AT&T: Boosters to blame for problems with serviceCan you hear me now? How about now? Cellular customers have been saying those words a lot lately in the Dickinson area, along with receiving text messages hours after they were sent.
By: Bryan Horwath, The Dickinson Press
Can you hear me now? How about now?
Cellular customers have been saying those words a lot lately in the Dickinson area, along with receiving text messages hours after they were sent.
The problem — which seems to be primarily with AT&T customers and which cleared up considerably Tuesday — may have been caused by signal-enhancing devices sometimes used by private parties and businesses, according to a statement from an AT&T spokesman.
“We know in some areas third-party elements, such as boosters or repeaters, cause signal interference and negatively impact wireless subscribers on our network,” said Alex Carey of AT&T in the statement. “Where we are able to identify the source of the interference, we work diligently to resolve the issue. We apologize for any inconvenience to our customers.”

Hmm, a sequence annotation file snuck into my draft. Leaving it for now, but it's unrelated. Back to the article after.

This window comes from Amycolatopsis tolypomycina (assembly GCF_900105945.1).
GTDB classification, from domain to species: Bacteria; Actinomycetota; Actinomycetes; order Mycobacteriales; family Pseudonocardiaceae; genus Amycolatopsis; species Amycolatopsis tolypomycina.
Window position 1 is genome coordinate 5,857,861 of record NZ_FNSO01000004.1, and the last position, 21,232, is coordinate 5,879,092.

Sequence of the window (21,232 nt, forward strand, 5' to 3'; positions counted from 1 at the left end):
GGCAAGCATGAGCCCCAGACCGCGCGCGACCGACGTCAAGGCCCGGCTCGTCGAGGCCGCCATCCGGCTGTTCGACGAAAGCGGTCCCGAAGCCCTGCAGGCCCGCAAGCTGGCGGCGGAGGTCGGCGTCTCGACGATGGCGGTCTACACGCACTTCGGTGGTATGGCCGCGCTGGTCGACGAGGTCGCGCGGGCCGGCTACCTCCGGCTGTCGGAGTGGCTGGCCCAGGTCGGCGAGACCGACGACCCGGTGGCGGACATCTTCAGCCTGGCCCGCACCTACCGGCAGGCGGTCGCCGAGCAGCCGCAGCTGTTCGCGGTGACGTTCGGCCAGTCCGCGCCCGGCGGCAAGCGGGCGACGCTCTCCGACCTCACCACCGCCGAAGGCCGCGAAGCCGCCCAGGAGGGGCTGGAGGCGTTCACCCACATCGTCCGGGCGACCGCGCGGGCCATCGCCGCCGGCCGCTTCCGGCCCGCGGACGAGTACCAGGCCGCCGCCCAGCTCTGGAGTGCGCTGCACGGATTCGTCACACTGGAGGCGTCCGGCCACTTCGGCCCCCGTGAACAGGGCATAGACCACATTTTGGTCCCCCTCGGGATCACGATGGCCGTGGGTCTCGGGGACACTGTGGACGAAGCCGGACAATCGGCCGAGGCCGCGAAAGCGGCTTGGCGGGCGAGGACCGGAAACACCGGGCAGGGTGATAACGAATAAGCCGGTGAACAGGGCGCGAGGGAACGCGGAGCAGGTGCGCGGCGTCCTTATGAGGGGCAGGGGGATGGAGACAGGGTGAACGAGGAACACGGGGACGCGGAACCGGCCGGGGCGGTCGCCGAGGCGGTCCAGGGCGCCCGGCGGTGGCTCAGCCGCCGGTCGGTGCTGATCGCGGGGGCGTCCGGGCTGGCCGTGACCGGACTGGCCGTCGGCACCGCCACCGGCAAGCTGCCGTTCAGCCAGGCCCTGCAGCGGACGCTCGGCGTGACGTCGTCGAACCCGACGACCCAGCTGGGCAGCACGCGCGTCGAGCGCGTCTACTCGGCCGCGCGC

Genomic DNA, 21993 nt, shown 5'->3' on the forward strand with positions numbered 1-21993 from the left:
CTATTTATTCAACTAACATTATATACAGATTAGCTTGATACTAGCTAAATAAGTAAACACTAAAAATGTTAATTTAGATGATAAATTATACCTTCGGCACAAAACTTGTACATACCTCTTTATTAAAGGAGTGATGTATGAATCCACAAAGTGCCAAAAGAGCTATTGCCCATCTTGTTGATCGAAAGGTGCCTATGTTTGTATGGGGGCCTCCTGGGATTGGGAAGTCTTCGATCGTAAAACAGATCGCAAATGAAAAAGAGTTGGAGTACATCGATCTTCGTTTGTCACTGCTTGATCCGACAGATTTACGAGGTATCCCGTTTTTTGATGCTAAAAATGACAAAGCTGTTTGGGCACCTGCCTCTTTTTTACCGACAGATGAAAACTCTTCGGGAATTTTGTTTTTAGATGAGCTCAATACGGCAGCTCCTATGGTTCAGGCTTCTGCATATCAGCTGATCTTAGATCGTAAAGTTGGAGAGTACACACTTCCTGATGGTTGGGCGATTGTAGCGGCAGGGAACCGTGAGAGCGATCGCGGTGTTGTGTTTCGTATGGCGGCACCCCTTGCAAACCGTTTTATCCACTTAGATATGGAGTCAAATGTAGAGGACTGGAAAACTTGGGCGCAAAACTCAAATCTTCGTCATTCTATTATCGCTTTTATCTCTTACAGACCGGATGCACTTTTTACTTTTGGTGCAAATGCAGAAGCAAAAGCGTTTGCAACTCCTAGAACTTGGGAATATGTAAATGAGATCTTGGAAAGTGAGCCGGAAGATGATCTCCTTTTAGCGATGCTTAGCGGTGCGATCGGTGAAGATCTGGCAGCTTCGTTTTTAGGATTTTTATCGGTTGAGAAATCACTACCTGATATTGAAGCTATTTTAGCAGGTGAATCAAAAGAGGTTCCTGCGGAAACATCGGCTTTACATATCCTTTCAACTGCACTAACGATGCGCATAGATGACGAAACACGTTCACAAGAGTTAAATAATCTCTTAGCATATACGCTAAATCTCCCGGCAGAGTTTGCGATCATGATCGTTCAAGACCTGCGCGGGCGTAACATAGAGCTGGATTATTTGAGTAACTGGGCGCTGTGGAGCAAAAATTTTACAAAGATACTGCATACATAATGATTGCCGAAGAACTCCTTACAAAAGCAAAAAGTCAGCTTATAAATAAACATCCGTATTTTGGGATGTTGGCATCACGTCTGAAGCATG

Boosters and repeaters, also called bi-directional amplifiers, can be used to enhance cellphone reception, though some types of BDA devices have not been approved by the Federal Communications Commission.
A number of Dickinson area cellular customers have complained this month of poor reception, dropped calls, delayed text messaging, data outages and disturbances to home security systems that run through cellular networks.
Verizon Wireless spokesperson Karen Smith said the carrier is “fully operational in the Dickinson, N.D., area for voice, text and data usage.” AT&T and Verizon are the two main wireless providers in southwestern North Dakota.